|This guidance provides definitions as further useful information related to each section of an ERICard.
Ambient temperature: The temperature of the environment in which any chemical event occurs. Normally accepted as 20°C.
BLEVE: Boiling Liquid Expanding Vapour Explosion, likely to occur when an external fire impinges on a tank/barrel above any liquid level causing weakening of the metal and consequential rupture from increasing internal pressure.
Reactive: The property of a substance to react quickly either on its own or by an external source, producing a chemical change with the release of energy by polymerisation or decomposition, which can be caused by heat, water, oxygen (air), physical shock etc.
VCE: Vapour Cloud Explosion, caused by the ignition of a cloud of flammable gas/vapour mixed with air in an unconfined environment e.g. in the open air.
It is emphasised that no chemical protective clothing will afford protection against all chemicals.
Depending upon the respective hazards of substances, levels of protection advised in individual ERICards are divided into five categories.
The gas-tight suit represents the highest level of chemical protective clothing. Such suits may be manufactured from neoprene, vinyl rubber or other materials and are used with SCBA. Protection will be afforded from many chemicals but not all. If in any doubt, specialist advice should be sought.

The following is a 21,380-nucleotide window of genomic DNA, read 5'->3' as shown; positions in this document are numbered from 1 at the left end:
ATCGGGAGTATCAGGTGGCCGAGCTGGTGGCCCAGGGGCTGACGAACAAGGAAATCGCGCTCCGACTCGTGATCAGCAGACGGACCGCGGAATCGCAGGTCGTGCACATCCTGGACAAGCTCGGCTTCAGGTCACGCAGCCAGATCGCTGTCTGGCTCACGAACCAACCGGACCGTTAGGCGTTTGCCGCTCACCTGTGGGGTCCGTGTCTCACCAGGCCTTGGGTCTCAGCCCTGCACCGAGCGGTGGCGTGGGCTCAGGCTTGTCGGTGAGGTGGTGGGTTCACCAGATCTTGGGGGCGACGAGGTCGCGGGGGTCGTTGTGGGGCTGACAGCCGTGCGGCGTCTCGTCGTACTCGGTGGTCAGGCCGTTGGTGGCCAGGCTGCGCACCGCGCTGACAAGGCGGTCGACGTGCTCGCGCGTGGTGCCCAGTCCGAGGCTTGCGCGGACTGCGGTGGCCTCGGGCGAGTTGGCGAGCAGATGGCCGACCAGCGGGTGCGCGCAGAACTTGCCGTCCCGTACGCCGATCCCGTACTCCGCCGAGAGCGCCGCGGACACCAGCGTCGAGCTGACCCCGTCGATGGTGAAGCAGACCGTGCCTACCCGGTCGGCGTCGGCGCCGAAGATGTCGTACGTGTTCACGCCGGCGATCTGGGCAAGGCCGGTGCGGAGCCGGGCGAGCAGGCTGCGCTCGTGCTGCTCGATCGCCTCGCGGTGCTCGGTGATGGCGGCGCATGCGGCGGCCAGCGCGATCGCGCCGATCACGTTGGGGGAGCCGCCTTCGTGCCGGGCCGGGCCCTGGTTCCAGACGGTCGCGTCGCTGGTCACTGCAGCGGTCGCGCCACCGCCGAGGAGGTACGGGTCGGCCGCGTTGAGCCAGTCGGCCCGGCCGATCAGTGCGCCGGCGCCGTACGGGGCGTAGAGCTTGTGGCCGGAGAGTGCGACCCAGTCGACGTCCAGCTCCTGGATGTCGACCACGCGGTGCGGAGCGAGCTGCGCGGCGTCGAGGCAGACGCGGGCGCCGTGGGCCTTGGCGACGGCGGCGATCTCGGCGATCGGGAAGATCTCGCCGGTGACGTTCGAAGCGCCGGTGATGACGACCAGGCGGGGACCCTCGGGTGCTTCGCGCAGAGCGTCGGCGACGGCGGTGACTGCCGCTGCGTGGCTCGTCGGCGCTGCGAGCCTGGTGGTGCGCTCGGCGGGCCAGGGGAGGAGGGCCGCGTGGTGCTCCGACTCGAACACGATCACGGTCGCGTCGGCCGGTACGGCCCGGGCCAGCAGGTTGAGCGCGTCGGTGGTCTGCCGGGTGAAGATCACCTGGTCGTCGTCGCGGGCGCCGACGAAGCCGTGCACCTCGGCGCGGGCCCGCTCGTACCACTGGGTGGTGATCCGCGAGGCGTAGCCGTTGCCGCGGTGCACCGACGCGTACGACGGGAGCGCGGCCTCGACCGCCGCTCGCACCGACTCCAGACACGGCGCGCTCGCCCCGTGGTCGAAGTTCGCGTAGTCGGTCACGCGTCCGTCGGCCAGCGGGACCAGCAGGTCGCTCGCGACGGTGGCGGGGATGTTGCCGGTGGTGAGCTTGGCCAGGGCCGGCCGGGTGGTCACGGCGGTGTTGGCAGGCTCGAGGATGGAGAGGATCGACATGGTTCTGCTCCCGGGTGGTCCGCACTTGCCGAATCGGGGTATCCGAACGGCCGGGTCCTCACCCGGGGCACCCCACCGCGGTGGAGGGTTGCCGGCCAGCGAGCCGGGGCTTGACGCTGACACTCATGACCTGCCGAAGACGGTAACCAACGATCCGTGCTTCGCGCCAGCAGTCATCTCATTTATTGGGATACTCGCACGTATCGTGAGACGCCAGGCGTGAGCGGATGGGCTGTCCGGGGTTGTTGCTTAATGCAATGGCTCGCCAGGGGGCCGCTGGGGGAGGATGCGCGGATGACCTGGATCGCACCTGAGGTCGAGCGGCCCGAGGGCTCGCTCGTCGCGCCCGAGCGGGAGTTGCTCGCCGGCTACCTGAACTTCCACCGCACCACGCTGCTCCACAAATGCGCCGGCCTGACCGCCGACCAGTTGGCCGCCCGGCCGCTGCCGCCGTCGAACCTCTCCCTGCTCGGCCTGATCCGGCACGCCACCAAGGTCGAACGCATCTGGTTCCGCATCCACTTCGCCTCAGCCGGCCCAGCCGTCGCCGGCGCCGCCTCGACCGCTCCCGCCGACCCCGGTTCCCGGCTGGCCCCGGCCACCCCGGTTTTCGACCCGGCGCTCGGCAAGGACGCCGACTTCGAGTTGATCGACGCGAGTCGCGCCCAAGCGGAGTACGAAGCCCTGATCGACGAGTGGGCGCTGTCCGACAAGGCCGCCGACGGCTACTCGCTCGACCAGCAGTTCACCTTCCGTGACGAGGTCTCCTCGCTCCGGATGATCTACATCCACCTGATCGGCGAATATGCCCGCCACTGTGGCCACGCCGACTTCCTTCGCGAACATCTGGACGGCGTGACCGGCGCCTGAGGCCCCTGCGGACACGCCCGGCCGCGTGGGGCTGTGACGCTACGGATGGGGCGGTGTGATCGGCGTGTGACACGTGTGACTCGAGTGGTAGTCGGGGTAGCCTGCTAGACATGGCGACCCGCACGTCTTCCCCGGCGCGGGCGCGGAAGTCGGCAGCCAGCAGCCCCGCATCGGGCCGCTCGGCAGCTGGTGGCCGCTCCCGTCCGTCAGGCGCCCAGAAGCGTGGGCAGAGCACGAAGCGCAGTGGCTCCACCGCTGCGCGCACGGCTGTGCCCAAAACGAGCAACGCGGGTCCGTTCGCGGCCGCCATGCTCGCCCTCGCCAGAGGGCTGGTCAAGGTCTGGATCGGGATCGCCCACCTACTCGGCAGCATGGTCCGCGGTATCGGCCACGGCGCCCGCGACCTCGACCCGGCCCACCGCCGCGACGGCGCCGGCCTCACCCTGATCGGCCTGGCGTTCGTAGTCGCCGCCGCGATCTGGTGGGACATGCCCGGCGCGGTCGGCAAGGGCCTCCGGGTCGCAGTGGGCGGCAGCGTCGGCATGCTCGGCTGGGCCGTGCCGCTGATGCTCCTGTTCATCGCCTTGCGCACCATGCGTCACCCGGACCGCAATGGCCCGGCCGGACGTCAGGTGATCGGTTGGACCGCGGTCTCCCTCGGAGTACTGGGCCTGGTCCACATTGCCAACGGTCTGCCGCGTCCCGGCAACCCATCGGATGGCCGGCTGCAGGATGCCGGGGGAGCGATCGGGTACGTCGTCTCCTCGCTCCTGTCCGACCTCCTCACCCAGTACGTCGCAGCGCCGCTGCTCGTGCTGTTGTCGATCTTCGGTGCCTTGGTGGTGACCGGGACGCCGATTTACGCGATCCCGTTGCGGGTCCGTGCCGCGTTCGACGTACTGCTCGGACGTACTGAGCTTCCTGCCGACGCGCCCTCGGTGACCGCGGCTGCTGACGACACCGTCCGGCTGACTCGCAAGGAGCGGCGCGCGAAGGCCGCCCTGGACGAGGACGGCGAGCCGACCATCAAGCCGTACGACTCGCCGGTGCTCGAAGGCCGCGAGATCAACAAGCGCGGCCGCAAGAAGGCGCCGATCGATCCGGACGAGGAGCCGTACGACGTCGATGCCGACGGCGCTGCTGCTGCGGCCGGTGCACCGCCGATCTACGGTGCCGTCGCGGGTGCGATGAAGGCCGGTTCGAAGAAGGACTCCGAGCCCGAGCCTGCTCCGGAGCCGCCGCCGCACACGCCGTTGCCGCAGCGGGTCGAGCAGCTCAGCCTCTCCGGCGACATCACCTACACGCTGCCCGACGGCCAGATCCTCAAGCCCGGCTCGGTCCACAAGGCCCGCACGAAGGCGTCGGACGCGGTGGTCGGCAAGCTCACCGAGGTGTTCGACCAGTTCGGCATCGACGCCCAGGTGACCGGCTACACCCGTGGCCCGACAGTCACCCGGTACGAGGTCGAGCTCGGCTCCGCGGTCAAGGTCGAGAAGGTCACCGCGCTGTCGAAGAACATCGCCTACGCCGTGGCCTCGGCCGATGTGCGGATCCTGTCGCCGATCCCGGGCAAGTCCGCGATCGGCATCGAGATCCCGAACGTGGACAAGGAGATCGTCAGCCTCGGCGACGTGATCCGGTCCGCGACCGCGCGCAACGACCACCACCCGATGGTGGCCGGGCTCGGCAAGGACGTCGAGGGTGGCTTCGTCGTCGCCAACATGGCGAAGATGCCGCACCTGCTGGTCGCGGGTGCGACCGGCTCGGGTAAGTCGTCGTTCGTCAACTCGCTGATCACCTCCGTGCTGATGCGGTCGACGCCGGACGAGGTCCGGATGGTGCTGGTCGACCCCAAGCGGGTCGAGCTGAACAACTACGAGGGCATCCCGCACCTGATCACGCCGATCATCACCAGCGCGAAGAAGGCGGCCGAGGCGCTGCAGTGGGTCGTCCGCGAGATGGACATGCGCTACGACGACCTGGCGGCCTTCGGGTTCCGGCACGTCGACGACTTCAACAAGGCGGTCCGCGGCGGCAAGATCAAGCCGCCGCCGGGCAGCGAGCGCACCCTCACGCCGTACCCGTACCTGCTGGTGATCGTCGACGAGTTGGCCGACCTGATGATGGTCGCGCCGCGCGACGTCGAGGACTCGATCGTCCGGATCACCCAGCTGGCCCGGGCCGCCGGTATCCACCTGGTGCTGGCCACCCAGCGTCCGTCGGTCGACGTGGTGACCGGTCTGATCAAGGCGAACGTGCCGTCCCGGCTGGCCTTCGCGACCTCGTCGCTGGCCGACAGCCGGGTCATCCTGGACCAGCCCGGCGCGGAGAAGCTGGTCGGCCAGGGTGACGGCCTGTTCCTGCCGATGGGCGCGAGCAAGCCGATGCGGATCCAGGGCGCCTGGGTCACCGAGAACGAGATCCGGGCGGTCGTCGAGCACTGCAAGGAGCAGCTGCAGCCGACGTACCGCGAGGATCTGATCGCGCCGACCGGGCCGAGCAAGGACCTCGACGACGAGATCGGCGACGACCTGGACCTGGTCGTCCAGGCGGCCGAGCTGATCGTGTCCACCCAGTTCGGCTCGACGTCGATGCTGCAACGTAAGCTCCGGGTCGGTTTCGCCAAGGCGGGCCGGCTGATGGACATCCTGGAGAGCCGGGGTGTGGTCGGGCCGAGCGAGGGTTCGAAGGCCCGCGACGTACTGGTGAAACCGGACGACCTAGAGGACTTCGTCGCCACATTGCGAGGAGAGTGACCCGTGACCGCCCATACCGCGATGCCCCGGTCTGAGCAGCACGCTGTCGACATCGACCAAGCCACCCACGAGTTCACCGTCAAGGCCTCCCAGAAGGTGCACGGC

For incidents involving deeply refrigerated and many other liquefied gases where contact will cause frostbite and severe damage to eyes, thermally insulated undergarments including thick textile or leather gloves, should be worn. Similarly, for incidents involving significant heat radiation, it is recommended that heat reflective suits be used.
Fire fighter's clothing conforming to EN469 provides a basic level of protection for chemical incidents and includes helmets, protective boots and gloves. Clothing not conforming to EN469 may not be suitable in any chemical incident.
PVC protective clothing is not suitable for many chemicals being transported.
To prevent escalation of a spillage, it is expected that any leakage should be stopped as soon as possible, if this can be done safely. Depending upon the nature of the substance and the volume spilled additional actions will be required. These may be either containment or drenching with water. Specific recommendations are given in individual ERICards.